Years back, DC Comics began building up to one of their biggest events ever: Infinite Crisis. With the DC Universe in disarray thanks to the revelations of Identity Crisis, the time was right for the villains to strike. While good eventually triumphed over evil, Infinite Crisis gave the DCU a tonal reboot across all of its comics with the One Year Later storyline.
A year wherein DC’s finest and brightest heroes rediscovered who they were and what they fought for. DC would pull that trick again with last year’s Rebirth, as flicking that switch on and off again is something that the Distinguished Competition has mastered over the years. It’s also a trick that Marvel needs to desperately become experts at, as the last couple of years haven’t been kind.
Marvel Legacy is meant to be that switch, as heroes new and old return to the fold. “Readers long for the return of their favourite, classic characters. I think there’s a lot of anxiety in the world right now and readers find inspiration in iconic characters like Cap, Thor, Iron Man, and Wolverine – characters that speak to generations of readers,” Marvel’s Editor-In-Chief Axel Alonso said to Newsarama.
Over the past couple of years, we took a lot of our classic characters off the playing field – Thor, Captain America, Iron Man, Wolverine – and replaced them with either classic characters from their stories (Jane Foster, Sam Wilson) or completely new characters (Amadeus Cho, Riri Williams). It was an aggressive move that made for some cool stories, brought new characters onto the board, and elevated others. The return of the classic characters was inevitable, of course, and we strove to find an orchestrated plan for that. Legacy is the opening salvo of that plan.
Was it cool seeing an Asian Hulk, the best Hawkeye in the form of Kate Bishop and Miles Morales as Spider-Man? Yes, yes it was. The problem being, that many of these new heroes were adopting legacies that had been tainted by years of infighting and Civil Wars that did them no favour. Why would you want to lift the mantle of Captain America when he had just managed to single-handidly conquer the US of A and install a fascist regime change?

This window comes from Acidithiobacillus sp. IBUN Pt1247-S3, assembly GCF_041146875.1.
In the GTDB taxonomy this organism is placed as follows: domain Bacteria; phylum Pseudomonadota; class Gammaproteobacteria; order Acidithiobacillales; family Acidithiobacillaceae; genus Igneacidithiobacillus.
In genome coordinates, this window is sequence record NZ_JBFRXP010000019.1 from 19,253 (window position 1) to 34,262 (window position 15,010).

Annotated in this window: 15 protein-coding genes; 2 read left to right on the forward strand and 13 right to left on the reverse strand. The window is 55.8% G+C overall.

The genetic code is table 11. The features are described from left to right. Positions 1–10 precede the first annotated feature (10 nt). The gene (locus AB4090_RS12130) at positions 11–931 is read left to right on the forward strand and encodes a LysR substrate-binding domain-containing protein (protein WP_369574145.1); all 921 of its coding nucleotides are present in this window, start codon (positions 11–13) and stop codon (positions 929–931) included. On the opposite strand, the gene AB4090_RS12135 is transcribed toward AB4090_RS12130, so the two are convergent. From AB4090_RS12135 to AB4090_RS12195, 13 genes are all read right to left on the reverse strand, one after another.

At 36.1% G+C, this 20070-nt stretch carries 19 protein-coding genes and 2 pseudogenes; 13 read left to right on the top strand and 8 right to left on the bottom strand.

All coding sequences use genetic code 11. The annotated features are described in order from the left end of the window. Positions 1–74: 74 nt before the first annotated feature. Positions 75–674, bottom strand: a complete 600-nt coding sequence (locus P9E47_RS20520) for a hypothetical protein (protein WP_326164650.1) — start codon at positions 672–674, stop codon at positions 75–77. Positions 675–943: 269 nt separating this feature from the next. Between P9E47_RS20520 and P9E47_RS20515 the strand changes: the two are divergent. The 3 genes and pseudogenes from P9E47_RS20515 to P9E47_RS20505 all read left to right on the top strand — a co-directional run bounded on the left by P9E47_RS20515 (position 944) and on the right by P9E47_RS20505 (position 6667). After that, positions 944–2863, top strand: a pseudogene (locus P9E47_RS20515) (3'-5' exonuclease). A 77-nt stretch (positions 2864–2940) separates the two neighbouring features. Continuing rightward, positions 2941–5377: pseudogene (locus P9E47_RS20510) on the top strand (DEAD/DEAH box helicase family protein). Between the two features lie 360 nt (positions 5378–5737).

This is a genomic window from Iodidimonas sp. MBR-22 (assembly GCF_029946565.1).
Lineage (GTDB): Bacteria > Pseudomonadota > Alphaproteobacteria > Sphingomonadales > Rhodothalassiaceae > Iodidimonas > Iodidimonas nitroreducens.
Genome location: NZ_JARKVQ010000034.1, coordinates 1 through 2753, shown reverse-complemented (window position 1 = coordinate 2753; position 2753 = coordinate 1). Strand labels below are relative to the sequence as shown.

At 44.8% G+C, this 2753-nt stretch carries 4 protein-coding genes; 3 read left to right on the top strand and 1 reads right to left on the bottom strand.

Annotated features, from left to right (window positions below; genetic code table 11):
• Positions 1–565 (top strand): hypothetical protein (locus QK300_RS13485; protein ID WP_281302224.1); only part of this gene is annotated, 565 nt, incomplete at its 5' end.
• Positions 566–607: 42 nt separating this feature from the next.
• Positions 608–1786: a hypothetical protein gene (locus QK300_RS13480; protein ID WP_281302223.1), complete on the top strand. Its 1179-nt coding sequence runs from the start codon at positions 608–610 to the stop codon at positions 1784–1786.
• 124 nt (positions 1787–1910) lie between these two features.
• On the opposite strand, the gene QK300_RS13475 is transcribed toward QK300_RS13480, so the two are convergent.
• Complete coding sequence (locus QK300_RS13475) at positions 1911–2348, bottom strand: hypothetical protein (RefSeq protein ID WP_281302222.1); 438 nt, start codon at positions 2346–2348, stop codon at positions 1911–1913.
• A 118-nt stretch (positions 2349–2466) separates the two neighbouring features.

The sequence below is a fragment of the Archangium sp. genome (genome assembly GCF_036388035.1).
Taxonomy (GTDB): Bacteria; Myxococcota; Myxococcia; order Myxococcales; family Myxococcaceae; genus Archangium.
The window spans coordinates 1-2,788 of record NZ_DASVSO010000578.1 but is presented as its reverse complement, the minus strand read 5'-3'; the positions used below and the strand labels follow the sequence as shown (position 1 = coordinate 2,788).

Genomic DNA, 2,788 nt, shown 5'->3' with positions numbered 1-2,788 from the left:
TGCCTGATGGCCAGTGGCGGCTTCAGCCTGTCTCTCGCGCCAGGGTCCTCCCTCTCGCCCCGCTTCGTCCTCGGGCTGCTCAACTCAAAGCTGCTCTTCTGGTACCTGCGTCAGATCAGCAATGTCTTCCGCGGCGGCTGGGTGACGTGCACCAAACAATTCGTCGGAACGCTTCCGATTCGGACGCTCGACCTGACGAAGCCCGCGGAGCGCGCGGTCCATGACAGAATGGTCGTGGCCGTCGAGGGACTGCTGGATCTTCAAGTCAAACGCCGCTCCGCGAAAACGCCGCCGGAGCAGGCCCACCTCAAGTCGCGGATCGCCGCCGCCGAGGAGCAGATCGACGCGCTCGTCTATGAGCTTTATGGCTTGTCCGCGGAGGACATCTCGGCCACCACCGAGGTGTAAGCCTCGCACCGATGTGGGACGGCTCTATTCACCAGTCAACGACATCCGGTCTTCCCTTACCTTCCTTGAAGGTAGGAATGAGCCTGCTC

That’s where Legacy aims to create a more hopeful tone of optimism for its readers. “You can only tell so many stories in which the threats are purely physical in nature before things get stale. Some of the greatest and most memorable Marvel stories are the ones that tested the morals and core values of the hero, that threatened to rip apart the team, that tested what the hero – or heroes – actually stand for,” Alonso said.
And many of these served as metaphors for their times. Sometimes telling a great story means taking a character into a place that makes the reader feel scared, worried or uncomfortable. What makes “Legacy” unprecedented is the fact that we are bringing back so many perennial characters that have been off the playing field in such a concentrated pocket of time. Add to that the fact that they are returning to special circumstances, some of which are hinted at in Marvel Legacy #1.
With “Legacy,” we asked our creators to go back into the vaults and excavate that jewel of a story that just blew them away as a fan – that hook, character or artifact that made their brains explode – and then do something new with it. Each and every one of them rose to the challenge.
So you’ve got Frank Castle doing damage in a War Machine armor… Asgard and Thor braced for armageddon… the Hulk investigating a distress call from the alien planet of Sakaar… Luke Cage back in jail… Captain America having to earn back not just the trust of an entire nation but the self-confidence to wear the red, white and blue uniform… Kingpin as the Mayor of New York City… Loki as Sorcerer Supreme…
Logan resurrected and apparently in possession of an Infinity Stone… the Marvel Universe’s hottest bromance – Cable and Deadpool – shattered as the two go to war… the Human Torch and the Thing back in action… Gwenpool versus Doctor Doom… and Moon Girl teaming up with half of the Fantastic Four.
There’s nothing wrong with the status quo being shaken up from time to time, with heroes finding themselves in icnreasingly outlandish situations, That’s what comic books do. All I want, and I assume many other fans do as well, is a reminder as to why Marvel’s heroes are inspirational. DC Rebirth’s tagline last year was that the world needed heroes more than ever. If Marvel can add more heroes to the mix who can overcome their own personal hang-ups in an increasingly-fractured society, then that’s even better.
Last Updated: September 27, 2017